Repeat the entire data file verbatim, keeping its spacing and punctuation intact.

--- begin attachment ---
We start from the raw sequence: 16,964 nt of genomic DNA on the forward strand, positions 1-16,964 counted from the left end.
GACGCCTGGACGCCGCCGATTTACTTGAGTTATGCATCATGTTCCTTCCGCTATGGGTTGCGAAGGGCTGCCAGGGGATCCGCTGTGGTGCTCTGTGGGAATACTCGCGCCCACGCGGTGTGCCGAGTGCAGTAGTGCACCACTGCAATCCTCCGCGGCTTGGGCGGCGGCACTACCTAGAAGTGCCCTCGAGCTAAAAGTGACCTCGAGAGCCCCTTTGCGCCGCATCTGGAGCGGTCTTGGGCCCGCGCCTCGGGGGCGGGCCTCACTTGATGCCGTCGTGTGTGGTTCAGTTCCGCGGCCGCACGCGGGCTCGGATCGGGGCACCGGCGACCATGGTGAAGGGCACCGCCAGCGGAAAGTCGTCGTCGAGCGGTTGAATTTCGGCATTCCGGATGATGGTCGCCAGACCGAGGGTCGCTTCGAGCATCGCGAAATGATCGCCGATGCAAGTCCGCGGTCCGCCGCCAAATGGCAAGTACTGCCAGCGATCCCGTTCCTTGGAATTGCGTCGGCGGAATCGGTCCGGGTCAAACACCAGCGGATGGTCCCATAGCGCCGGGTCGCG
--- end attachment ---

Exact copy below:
We start from the raw sequence: 16,964 nt of genomic DNA on the forward strand, positions 1-16,964 counted from the left end.
GACGCCTGGACGCCGCCGATTTACTTGAGTTATGCATCATGTTCCTTCCGCTATGGGTTGCGAAGGGCTGCCAGGGGATCCGCTGTGGTGCTCTGTGGGAATACTCGCGCCCACGCGGTGTGCCGAGTGCAGTAGTGCACCACTGCAATCCTCCGCGGCTTGGGCGGCGGCACTACCTAGAAGTGCCCTCGAGCTAAAAGTGACCTCGAGAGCCCCTTTGCGCCGCATCTGGAGCGGTCTTGGGCCCGCGCCTCGGGGGCGGGCCTCACTTGATGCCGTCGTGTGTGGTTCAGTTCCGCGGCCGCACGCGGGCTCGGATCGGGGCACCGGCGACCATGGTGAAGGGCACCGCCAGCGGAAAGTCGTCGTCGAGCGGTTGAATTTCGGCATTCCGGATGATGGTCGCCAGACCGAGGGTCGCTTCGAGCATCGCGAAATGATCGCCGATGCAAGTCCGCGGTCCGCCGCCAAATGGCAAGTACTGCCAGCGATCCCGTTCCTTGGAATTGCGTCGGCGGAATCGGTCCGGGTCAAACACCAGCGGATGGTCCCATAGCGCCGGGTCGCG